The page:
Also 11g now supports HFM and Oracle RPAS data sources.
8. Change in Behavior when RPD upgrades happen
There are quite a few modeling behavior changes that we have to consider while doing an upgrade. Some of the important ones are listed below
a. Any level based measure assigned to the detail level of a dimension will not result in repeating rows when the report is at a higher grain (when compared with the detail level). If the report contains normal attribute columns at upper levels, then the detail level aggregation will be ignored (normal aggregation will happed). If the report contains hierarchical columns, then such measures will produce null values at higher grain.
b. Ordering of LTS determined the query path in 10g. In 11g, this determined by the Priority Order set at the LTS level.
If you have a highly customized repository that depends on level assignments and LTS switching, I would recommend devoting more time in understanding the generated sql queries as there can be differences across releases.
9. Parent-Child Hierarchies, Skip level & Ragged Hierarchy handling
Mark has already covered this in detail here.
CALCULATEDMEMBER – This function provides an ability to generate custom calculated members within a hierarchy. For example, it is possible to create a calculated member from 2 members at 2 different levels in a hierarchy.
AGGREGATE AT – This function provides the same functionality as a level based measure i.e. the filters applied on the dimension to which the measure is aggregated at will not be applied to that measure.
Hierarchical Functions – BI EE 11g now supports hierarchical functions like ISROOT, ISCHILD etc that can be used to traverse a parent-child hierarchy.
PERIODROLLING – This is a new time-series function that can be used to do rolling time series based analysis. All time series functions are now supported directly from Answers.
EVALUATE_ANALYTIC – This is a new Evaluate function that can be used function ship Oracle database analytic functions.
11. Double Column support for members. Now it is possible to filter on the IDs when an end user chooses the description.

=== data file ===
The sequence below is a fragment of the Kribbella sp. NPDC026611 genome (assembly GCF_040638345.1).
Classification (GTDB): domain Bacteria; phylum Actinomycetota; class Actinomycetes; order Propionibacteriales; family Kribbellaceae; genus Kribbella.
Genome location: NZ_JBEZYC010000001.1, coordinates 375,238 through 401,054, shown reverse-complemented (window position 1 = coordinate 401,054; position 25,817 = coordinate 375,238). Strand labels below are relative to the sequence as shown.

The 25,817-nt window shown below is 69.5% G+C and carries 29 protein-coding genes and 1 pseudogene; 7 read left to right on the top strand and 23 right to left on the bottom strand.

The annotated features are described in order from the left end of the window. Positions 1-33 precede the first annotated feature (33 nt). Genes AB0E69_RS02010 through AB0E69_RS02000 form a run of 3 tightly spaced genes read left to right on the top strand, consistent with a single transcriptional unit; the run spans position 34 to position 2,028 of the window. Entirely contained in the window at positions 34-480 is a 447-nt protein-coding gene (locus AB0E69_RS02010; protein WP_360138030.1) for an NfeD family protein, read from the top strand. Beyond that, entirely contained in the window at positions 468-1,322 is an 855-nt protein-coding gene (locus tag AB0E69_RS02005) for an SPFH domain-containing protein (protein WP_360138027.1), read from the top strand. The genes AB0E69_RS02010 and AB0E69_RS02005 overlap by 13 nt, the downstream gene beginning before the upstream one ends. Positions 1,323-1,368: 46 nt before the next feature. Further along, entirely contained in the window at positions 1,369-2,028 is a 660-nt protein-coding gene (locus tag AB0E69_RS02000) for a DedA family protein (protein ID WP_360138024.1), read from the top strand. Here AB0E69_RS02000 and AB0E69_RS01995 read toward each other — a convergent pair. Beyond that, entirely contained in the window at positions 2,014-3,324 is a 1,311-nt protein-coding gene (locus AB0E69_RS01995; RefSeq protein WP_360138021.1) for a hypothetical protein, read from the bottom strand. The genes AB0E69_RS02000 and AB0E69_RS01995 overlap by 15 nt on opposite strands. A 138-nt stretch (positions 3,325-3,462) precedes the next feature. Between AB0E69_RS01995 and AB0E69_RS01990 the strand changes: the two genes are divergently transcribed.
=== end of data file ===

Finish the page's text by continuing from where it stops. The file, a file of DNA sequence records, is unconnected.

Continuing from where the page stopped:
This is one feature that I am pretty sure everyone expects by default in a reporting tool i.e. the ability to pass IDs when a description is chosen in a prompt. But the way it has been implemented in BI EE actually makes it useful for a lot of applications than just description/id switch. This can be put to use for multi language applications where the descriptions can be any language but the id remains the same.
12. Equalize RPDs as part of the merge – One big issue in 10g while merging RPDs was the fact that the equalization process had to be done externally to make sure the ids were consistent. Now in 11g, Equalizing can be done as part of the merge itself.
13. Security has changed significantly. Users/Groups will not be stored within the repository anymore. To edit/assign users/groups to different objects in offline mode, atleast one property of such groups will have to be modified
14. RPD Compression – There will be a significant difference in the size of the RPDs in 11g release due to a new compression feature that is enabled by default. Also, now that users/groups are no longer stored in the repository that will further add to the reduction in size.
15. Import of metadata from the connection pool directly.
16. Ability to control writeback in the RPD and support for presentation layer hierarchies
17. Patching of Repositories – BI EE 11g now more variation of merge for doing incremental migration. This uses the concept of merge and generates incremental XML patch files which can then be applied on to the repository that needs to be patched.
18. Ability to hide Level Based Measures while browsing a hierarchy.
19. A new utility has been introduced to Prune the repository of unused objects. This can be very useful for large repositories.
20. Support for BLOB/CLOB columns in the repository
21. Ability to push measures within GROUP BY operation – Controlled from UI
22. Support for Standby databases in the Physical Layer
23. Multi-User Development has been enhanced significantly.
24. Support for Vertical & Horizontal Clustering.
25. Finally, the repository downgrade utility nqgenoldverrpd is back as part of the software binary. This utility was present in the version of BI EE but was removed in the later releases. So, in the later releases, one had to apply workarounds like the one that i had covered here. This utility will be very handy when working across multiple releases. But this utility cannot downgrade a 11g repository to a 10g repository. It can only downgrade to intermediary releases.

No comments:

Post a Comment

Popular Posts